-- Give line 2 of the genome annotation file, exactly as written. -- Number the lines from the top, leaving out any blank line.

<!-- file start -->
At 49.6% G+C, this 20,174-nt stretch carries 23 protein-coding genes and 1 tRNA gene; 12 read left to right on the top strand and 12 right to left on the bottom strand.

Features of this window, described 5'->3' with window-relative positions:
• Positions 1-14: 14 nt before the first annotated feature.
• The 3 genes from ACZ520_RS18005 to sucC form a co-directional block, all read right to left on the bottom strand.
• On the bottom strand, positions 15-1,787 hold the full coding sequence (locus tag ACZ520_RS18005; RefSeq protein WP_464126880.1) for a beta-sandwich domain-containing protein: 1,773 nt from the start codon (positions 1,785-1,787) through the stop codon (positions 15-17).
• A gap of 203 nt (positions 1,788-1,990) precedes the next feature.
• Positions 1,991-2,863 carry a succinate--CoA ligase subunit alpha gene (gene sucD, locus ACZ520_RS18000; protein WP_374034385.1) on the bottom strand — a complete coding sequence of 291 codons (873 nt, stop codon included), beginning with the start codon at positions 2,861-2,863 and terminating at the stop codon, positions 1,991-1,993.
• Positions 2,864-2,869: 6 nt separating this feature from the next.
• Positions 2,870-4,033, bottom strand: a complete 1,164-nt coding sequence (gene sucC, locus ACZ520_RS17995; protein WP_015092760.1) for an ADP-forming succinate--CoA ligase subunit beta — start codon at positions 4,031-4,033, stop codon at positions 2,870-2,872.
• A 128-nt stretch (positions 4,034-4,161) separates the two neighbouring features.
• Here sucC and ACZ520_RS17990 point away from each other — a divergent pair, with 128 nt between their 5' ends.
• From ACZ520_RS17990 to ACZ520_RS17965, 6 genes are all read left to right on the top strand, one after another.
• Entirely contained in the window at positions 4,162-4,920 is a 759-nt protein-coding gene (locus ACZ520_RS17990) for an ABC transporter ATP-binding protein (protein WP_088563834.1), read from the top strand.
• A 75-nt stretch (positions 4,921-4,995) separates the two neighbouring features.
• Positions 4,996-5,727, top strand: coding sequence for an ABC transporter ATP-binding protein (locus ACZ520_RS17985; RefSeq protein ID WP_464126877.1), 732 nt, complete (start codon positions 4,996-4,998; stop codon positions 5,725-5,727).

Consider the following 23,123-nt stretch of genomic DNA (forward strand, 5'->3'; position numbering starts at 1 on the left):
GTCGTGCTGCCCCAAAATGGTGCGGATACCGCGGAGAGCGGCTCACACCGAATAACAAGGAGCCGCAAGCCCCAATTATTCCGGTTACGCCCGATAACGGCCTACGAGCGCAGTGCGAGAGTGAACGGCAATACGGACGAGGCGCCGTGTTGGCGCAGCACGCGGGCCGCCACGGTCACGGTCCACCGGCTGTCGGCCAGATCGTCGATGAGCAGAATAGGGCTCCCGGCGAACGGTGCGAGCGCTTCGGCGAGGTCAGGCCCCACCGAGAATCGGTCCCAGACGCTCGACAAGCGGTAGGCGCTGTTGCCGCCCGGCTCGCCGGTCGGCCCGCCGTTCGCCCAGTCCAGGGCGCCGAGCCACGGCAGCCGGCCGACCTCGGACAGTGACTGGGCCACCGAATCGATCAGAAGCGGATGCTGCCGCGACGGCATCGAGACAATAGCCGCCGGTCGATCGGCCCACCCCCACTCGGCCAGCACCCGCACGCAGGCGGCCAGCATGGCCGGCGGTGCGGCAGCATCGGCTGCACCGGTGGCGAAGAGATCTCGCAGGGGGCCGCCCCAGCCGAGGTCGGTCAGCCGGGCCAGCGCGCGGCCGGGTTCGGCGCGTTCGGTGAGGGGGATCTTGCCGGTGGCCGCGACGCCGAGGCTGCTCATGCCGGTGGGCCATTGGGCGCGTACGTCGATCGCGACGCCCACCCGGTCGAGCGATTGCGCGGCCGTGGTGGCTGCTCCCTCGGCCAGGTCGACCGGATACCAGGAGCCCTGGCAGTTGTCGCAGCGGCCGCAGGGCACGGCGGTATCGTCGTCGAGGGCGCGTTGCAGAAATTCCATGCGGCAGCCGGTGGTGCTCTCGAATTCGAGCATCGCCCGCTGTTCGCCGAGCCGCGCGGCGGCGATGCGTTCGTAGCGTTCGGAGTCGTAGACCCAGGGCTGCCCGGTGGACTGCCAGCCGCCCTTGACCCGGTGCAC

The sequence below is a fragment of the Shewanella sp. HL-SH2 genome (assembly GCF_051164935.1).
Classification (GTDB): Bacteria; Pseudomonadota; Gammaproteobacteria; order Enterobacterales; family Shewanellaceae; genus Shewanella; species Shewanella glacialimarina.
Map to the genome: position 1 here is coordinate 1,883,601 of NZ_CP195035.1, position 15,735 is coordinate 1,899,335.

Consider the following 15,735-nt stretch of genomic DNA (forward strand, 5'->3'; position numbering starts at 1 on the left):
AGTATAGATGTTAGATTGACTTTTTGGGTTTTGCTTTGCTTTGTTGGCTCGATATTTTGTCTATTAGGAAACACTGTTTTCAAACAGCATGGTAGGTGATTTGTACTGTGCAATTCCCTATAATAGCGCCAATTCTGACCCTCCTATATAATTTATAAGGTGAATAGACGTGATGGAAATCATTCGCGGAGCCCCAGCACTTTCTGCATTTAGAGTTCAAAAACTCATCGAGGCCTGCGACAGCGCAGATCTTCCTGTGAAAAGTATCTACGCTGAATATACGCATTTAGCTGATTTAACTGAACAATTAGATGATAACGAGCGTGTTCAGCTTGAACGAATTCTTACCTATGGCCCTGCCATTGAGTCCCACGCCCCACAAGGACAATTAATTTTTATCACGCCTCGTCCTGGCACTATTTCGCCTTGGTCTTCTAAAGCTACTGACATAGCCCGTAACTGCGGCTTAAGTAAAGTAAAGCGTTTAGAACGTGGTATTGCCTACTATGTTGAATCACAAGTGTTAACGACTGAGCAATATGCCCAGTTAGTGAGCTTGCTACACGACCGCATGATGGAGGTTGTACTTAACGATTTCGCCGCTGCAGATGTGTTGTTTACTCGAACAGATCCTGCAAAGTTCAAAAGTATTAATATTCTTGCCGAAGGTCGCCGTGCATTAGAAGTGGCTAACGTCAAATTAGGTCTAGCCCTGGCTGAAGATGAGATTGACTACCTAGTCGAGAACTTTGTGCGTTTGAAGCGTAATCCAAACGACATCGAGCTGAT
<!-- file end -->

Features of this window, described 5'->3' with window-relative positions: